Hopes that 18 passengers onboard Indonesia plane are alive

Hopes remain for 18 passengers onboard an Indonesian plane that went missing after it was found intact in a North Sumatra mountain range.

"The plane was found intact, the wings were not broken, at 3,500 feet high in the Bohorok mountain range," said Herry Bhakti Gumay, director general of aviation transportation at the ministry," ABC reports.

"We hope that all the passengers and crew are alive because the plane was not damaged."

A search and rescue team have been trying to reach the remote crash site, about 16 miles west of Medan, and no one knew what had happened to those on board, which included four children.

Rugged terrain and rains hampered searchers trying to reach the wreckage, Associated Press reports.

The Spanish-designed CASA C-212 was about halfway through its 30-minute flight between North Sumatra and Aceh provinces when it lost contact with air traffic control, said Transportation Ministry spokesman Bambang Ervan, AP reports.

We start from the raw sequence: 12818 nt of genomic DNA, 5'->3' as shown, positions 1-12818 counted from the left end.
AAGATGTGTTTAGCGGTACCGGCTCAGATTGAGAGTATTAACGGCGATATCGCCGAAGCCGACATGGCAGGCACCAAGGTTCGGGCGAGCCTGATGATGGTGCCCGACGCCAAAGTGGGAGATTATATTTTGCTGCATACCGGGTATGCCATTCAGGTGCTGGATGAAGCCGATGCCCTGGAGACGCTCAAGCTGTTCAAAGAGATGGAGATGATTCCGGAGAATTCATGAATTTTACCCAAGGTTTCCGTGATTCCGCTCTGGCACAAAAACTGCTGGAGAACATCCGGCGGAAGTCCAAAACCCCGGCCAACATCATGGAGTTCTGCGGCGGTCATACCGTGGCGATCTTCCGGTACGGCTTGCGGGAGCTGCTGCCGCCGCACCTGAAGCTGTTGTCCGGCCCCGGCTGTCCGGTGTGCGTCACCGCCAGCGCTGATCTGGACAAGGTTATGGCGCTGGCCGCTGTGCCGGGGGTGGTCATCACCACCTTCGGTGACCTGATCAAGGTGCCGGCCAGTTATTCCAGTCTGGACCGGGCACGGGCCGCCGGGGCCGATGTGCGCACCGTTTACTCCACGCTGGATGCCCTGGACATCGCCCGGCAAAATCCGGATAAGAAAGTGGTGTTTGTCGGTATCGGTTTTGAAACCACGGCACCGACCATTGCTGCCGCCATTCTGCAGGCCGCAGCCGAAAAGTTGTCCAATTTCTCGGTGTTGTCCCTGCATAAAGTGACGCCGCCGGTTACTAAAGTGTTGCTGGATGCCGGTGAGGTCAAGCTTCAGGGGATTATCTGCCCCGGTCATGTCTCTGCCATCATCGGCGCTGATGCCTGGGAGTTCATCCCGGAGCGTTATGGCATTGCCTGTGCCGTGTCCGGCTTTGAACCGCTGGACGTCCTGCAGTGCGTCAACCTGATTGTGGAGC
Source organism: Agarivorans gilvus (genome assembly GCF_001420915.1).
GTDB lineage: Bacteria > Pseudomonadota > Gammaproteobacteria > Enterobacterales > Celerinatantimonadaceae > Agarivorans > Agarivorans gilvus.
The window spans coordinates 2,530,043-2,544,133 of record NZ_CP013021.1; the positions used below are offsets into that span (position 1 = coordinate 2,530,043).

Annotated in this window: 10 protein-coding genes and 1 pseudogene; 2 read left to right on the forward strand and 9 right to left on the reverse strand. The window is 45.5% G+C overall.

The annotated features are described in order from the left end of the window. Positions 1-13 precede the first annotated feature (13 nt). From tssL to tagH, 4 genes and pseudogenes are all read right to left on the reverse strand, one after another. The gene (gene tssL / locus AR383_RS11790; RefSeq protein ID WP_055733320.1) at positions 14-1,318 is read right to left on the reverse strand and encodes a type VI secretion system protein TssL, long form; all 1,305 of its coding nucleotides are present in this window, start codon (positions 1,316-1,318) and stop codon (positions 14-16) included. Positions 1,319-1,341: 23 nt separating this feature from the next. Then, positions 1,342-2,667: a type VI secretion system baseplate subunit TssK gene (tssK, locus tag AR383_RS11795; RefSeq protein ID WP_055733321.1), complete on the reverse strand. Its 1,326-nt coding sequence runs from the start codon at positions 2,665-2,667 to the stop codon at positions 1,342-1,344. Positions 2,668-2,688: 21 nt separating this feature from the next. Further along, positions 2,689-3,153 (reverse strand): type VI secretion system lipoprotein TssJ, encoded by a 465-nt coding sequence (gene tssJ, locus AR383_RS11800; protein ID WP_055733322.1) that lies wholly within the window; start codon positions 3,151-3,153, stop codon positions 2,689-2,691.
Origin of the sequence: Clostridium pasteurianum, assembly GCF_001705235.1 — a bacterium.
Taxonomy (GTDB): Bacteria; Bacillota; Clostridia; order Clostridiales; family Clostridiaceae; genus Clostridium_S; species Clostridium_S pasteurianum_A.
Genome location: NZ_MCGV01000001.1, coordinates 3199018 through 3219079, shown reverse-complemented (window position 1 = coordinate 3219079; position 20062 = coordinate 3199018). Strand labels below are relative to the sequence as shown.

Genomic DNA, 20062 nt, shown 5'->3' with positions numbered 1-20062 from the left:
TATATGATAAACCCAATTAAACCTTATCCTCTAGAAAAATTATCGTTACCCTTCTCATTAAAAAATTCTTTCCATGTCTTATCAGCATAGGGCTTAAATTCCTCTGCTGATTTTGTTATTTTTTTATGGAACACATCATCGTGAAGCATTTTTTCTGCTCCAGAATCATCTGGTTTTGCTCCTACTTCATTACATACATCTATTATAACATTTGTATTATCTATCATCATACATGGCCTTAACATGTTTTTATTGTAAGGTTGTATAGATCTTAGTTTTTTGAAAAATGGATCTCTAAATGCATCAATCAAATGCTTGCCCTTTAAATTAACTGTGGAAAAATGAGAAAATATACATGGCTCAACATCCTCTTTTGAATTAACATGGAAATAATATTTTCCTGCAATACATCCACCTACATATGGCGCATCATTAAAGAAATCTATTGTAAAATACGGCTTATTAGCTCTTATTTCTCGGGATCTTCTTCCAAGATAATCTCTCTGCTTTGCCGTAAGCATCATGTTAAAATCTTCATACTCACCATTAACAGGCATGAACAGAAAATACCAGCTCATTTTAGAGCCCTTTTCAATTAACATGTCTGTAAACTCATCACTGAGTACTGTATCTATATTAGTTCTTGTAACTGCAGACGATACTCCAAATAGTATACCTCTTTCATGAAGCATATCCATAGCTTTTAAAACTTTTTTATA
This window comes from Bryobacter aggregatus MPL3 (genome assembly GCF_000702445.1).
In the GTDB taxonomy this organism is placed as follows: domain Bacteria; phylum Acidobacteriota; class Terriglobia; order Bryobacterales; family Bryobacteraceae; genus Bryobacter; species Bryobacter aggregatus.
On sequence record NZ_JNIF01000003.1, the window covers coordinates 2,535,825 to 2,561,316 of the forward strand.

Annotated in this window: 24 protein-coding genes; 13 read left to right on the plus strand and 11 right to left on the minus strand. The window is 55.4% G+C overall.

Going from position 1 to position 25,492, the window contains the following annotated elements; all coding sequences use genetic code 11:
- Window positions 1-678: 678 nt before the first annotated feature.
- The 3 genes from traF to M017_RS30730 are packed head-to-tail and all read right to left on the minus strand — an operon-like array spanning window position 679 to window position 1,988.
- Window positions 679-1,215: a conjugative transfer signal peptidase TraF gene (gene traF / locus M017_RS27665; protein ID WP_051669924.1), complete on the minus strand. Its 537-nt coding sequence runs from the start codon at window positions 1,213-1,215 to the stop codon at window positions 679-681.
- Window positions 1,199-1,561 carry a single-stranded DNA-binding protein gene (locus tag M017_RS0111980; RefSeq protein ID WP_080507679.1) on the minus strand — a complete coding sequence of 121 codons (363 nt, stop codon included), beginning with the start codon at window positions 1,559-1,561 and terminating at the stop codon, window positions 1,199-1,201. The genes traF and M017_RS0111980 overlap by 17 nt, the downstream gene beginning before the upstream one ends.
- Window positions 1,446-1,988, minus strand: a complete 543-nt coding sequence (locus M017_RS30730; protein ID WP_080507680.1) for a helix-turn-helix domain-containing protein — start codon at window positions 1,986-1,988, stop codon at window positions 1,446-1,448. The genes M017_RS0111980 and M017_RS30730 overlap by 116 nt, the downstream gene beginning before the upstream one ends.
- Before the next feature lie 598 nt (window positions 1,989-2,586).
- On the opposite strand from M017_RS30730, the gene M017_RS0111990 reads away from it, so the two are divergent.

Minutes later, the turboprop-powered plane sent out a distress signal and then dropped off the radar, Bonar Hutagaol, an Air Force marshal, told TVOne.

"I saw something unusual," Agus, a witness, told the station. "A smoking plane circling very low before it disappeared from my view", AP reports.

Wreckage of the aircraft spotted during an aerial survey near the mountainous village of Bahorok appeared to be largely intact, its wings still fused to the body, said Ervan. There were no signs of the 14 passengers and four crew members, he said.

No foreigners were onboard the plane, ABC reports.

It is the latest in several plane crashes in Indonesia.

ABC reports:

The latest incident comes after a helicopter chartered by US giant Newmont Mining crashed on Sunday in central Indonesia, killing two people on board.

Another small aircraft, which was also transporting supplies to remote villages for a Christian humanitarian association in Papua, crashed last week, killing its American pilot and two passengers.

Earlier this month, an Australian and a Slovak pilot were killed when their small Cessna Grand Caravan aircraft, which was carrying fuel and food to a remote area in Papua province, went down.

The sprawling Indonesian archipelago relies heavily on air transport and has a poor aviation record.